Late afternoon of September 9th, 2012, the sun still high in the sky, Kenny Ocker was riding his bike to the Oregonian. At the green light, blocks away from his work, Kenny was right hooked by a car in Portland, Oregon. He was going down a hill when he suddenly realized a vehicle was turning right. There was not enough time to stop and the car did not see him. Ocker suffered with a mild concussion, and is forced to take the bus for a while.
Ocker is a copy editor intern at the Oregonian. He works the 3:30-11:00 shift Monday through Friday. He has always had to take care of himself, so living alone in Portland is a breeze. “Kenny is a loyal, passionate person who loves journalism”, says Thomas Milward, a co-worker of Ocker at the Oregonian. Milward also mentions that Ocker once exchanged a bike for a 24 pack of Black-Butte Porter beer. Ocker prefers to bike over taking the bus any day. Having the concussion disabled Ocker to ride his bike, so he was forced into taking the bus. Three month later, Ocker is back on his bike, making sure to be extra cautious when riding to work.
A normal day for Ocker includes waking up at around 10:00 in the morning. He reaches for his alarm clock in the corner of his room. “I am spectacularly lazy”, says Ocker. He tries to be productive the in the morning, but he doesn’t get rollin till about noon. En route to the office, now on the bus, Ocker finds himself in a small cubicle flooded with papers, pens and notes from the previous days. After many hours of reading and AP style correcting, Ocker gets home. His nights end in talking to his girlfriend before falling asleep. All do to the same thing the following day. Ocker enjoy riding his bike to work because it is the exercise he needs and it is a way to forget the stresses of work.
Ocker grew up in Madras, a small town in central Oregon. He remembers waking up every Sunday morning reading the Oregonian. He grew up with three brothers and sisters and his mother, who is retired now, but made just under $50,000 a year. His father never made a huge appearance in his life. Ocker attended the University of Oregon from 2008 and just graduated spring of 2012. “I worked my way through college”, ads Ocker. He worked at the Daily Emerald as the sports editor for about three years. Just before graduating, Ocker snagged an internship with the Oregonian, where he works today, and where he plans on having a full time job. Ocker hopes to live somewhere near mountains and no rain. He enjoys riding his bike and he would like to ride it in a danger free environment. Spokane, Washington would be ideal, for the scenery and the biking trails as well.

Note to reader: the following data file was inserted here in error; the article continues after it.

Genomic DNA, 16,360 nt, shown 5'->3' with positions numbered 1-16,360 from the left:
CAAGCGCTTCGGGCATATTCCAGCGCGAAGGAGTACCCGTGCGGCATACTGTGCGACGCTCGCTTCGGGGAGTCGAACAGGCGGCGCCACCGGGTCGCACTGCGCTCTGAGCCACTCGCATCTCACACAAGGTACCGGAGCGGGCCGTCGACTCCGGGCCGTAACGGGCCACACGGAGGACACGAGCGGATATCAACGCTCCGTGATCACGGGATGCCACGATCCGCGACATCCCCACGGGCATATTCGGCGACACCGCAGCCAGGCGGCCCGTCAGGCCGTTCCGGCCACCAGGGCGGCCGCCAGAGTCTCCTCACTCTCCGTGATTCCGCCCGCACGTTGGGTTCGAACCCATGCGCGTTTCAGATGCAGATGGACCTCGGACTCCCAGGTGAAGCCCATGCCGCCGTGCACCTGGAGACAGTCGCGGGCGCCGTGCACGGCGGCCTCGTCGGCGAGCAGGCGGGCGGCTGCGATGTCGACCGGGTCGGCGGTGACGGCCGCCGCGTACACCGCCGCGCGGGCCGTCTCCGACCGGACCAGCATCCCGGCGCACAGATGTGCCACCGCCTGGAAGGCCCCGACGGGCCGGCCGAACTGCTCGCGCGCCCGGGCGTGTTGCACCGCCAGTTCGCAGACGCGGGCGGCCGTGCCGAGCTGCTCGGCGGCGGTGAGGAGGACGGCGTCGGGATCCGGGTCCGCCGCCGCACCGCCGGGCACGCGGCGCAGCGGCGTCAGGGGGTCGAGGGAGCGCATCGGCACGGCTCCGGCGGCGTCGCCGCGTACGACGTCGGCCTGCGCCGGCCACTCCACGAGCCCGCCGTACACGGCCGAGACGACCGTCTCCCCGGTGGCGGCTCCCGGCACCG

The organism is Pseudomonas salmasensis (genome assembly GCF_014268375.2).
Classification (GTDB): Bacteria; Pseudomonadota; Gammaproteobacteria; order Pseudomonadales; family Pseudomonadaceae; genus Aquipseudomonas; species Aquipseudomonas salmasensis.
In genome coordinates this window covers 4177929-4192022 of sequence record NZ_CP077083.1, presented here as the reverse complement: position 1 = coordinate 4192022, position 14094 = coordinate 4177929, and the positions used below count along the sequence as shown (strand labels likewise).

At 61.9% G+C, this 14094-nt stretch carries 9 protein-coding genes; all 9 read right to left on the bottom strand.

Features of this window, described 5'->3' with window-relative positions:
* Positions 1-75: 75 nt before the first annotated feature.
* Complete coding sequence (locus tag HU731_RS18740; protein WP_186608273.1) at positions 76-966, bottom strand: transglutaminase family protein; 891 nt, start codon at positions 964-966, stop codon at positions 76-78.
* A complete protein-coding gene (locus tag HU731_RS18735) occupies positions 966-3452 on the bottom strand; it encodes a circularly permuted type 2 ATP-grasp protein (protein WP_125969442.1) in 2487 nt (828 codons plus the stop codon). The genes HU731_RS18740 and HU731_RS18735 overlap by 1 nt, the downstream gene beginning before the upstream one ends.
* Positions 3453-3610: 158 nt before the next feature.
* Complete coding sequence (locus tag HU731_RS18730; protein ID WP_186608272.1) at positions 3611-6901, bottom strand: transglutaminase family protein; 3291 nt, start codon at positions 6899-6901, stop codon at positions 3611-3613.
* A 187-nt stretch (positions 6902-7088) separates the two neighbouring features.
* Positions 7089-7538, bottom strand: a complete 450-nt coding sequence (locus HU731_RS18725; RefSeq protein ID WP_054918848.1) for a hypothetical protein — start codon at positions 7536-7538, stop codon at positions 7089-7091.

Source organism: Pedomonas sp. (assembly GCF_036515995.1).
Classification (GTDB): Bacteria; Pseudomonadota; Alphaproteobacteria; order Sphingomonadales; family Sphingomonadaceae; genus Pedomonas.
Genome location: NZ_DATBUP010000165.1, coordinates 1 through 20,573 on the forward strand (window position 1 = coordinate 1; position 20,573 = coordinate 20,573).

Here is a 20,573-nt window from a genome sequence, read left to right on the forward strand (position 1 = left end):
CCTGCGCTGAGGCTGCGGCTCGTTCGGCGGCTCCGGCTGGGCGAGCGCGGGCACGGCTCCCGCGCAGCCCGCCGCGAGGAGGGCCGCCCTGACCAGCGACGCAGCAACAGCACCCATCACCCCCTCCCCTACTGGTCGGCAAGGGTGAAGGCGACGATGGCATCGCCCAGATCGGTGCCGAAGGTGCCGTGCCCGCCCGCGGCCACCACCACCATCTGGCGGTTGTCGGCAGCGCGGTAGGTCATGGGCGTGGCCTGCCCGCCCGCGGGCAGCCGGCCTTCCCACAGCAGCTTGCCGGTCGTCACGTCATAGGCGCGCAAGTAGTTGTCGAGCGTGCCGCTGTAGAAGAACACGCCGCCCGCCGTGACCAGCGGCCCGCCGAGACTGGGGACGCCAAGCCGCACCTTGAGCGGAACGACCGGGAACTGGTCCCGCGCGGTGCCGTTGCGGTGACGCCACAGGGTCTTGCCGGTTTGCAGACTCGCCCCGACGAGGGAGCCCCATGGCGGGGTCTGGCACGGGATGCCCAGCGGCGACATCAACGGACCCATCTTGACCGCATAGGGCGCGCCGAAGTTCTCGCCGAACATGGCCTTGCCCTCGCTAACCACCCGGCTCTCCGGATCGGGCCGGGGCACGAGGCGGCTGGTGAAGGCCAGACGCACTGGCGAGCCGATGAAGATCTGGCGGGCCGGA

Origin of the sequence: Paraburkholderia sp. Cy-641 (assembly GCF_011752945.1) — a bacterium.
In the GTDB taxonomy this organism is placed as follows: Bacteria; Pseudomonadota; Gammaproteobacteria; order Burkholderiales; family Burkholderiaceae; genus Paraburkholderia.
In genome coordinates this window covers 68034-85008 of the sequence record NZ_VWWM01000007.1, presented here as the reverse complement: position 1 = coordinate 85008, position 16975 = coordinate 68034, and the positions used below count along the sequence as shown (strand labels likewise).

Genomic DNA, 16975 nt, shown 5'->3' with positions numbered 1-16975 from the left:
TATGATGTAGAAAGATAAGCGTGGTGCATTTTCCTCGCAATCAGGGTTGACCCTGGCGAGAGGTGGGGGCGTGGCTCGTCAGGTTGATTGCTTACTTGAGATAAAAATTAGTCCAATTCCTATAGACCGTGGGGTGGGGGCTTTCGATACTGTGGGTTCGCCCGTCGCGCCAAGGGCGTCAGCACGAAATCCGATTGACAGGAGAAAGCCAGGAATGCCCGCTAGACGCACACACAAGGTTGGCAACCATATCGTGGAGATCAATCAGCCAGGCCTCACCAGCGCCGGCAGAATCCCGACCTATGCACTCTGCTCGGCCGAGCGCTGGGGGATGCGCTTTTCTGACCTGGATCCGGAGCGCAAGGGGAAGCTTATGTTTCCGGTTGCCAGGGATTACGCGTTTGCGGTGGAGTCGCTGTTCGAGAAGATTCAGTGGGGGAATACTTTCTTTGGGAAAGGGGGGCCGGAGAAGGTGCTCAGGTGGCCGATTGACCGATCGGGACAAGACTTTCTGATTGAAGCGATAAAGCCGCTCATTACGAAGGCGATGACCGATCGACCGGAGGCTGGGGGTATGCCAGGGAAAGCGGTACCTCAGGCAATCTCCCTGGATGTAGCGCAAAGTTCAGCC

Ocker reads a lot. He reads for his job, in his free time and on the go. In a crowded Starbucks, Ocker can be seen with a large coffee and his laptop. His eyes are barely open from a late shift and his hair is messy. He uses the wi-fi at Starbucks because it is free and fast. As he sips from his warm beverage he is reading a profile about a basketball coach for a local basketball team. He takes notes on what makes a good profile and aspires to do the same. This is how most mornings start for Ocker. He commutes to the Starbucks on bike because there is no problem parking and it is a quick and easy ride.
Ocker is in a good position for what he wants his future to look like. Eventually he would like to be a sports reporter in a town where there is absolutely no rain. He would also like to live in the same place as hid girlfriend. “The hardest part about my life is my long distance relationship”, says Ocker. Ocker plans to live in a warm and dry place with his girlfriend where he can be a sports reporter and ride his bike every day.